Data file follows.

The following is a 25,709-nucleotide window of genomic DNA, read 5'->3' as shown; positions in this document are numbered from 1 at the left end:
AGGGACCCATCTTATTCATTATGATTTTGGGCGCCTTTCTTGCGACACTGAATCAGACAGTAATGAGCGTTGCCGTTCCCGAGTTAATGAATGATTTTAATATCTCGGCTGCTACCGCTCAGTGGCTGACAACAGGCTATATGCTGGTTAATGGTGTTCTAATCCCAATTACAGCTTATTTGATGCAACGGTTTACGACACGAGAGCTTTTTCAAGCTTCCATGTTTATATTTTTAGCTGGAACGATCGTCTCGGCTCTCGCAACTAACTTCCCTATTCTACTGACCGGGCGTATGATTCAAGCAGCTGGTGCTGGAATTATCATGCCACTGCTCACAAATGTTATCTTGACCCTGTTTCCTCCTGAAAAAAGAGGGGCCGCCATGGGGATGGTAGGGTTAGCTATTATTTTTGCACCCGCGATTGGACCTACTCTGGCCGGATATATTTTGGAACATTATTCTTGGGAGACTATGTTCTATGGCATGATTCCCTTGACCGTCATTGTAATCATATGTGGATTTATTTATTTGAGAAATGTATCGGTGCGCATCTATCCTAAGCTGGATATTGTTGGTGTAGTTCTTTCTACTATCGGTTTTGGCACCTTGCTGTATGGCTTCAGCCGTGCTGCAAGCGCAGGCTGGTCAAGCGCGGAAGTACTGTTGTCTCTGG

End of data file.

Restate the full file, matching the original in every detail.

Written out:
The following is a 25,709-nucleotide window of genomic DNA, read 5'->3' as shown; positions in this document are numbered from 1 at the left end:
AGGGACCCATCTTATTCATTATGATTTTGGGCGCCTTTCTTGCGACACTGAATCAGACAGTAATGAGCGTTGCCGTTCCCGAGTTAATGAATGATTTTAATATCTCGGCTGCTACCGCTCAGTGGCTGACAACAGGCTATATGCTGGTTAATGGTGTTCTAATCCCAATTACAGCTTATTTGATGCAACGGTTTACGACACGAGAGCTTTTTCAAGCTTCCATGTTTATATTTTTAGCTGGAACGATCGTCTCGGCTCTCGCAACTAACTTCCCTATTCTACTGACCGGGCGTATGATTCAAGCAGCTGGTGCTGGAATTATCATGCCACTGCTCACAAATGTTATCTTGACCCTGTTTCCTCCTGAAAAAAGAGGGGCCGCCATGGGGATGGTAGGGTTAGCTATTATTTTTGCACCCGCGATTGGACCTACTCTGGCCGGATATATTTTGGAACATTATTCTTGGGAGACTATGTTCTATGGCATGATTCCCTTGACCGTCATTGTAATCATATGTGGATTTATTTATTTGAGAAATGTATCGGTGCGCATCTATCCTAAGCTGGATATTGTTGGTGTAGTTCTTTCTACTATCGGTTTTGGCACCTTGCTGTATGGCTTCAGCCGTGCTGCAAGCGCAGGCTGGTCAAGCGCGGAAGTACTGTTGTCTCTGG